In August 2016 when it came time for Billy to invest more money, he did and that’s when he became essentially the head of TNA. In the event of TNA becoming unsaveable, he would be able to take over Dixie’s share and have complete control. When this was happening, Dave set up one big investors meeting and, through those meetings, he made some good relationships with people who are now in their corner and willing to help back them when they are ready to pull the trigger.

Billy was always seen as just the “money guy,” however, he wants to be involved in as much as possible with the product. Dave says he’s a smart guy and that seems to be intimidating to a lot of people, as if he is an outsider. In TNA, he was only given complete control of one episode.

Post TNA, NWA business strategy:

The idea of NWA is what they are very excited about. They aren’t trying to say that Dusty Rhodes will come back and it will be the early 80’s all over again. There are hardcore fans who still believe in those letters and they get a chance to make good on that hard work. If they were to start a company called BCW (Billy Corgan Wrestling), there is zero equity in that name. These days with Google and YouTube, you’re able to research and read about the story of the NWA. Buying the company at a time that WWE has the Network and airing WCW shows that continuously say NWA in them gives them the unique opportunity to be relevant without paying to be on WWE TV.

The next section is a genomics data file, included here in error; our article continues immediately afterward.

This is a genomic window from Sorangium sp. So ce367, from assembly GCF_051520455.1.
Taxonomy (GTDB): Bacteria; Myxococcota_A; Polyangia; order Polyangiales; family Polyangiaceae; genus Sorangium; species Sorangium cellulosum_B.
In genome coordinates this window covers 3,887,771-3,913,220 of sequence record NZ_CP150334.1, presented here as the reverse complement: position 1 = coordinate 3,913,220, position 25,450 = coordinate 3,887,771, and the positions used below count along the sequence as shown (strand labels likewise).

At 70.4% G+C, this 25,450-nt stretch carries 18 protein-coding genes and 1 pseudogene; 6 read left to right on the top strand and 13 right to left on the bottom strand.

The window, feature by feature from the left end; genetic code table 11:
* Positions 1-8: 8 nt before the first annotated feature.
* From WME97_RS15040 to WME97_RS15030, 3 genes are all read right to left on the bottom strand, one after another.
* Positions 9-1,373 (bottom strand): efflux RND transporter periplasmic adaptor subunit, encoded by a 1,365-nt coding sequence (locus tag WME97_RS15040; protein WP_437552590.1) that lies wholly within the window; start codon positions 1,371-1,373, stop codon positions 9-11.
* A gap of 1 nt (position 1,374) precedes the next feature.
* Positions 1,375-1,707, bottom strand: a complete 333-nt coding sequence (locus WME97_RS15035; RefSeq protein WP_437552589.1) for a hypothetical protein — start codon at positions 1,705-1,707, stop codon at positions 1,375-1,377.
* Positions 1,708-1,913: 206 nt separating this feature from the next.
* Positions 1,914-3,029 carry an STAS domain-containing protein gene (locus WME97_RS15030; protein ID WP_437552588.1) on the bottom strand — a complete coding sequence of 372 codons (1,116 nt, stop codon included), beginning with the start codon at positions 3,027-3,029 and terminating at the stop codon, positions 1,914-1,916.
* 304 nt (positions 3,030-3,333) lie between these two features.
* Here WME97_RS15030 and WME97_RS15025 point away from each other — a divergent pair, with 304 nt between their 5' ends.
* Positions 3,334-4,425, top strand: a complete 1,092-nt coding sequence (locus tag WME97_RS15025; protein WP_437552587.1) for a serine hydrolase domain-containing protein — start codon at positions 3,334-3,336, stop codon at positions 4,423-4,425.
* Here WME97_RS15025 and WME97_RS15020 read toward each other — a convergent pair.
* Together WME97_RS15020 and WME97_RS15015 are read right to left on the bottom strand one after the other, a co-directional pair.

The NWA was considered an alliance of promoters, which they are willing to try and work with, but they’re able to rebrand the brand. Being able to lean on the history and build into something new is exciting for them. He knows the younger audience, anyone under 30, doesn’t know much about the NWA, but with watching the WWE, you’re more aware of it than ever before. He relates WWE’s current success to that of Pokemon, which was big in the 90’s. They’re seeing a resurgence now because of parents introducing it to their kids, much like in WWE. The average age of viewers of the YouTube content being uploaded is between 24-30.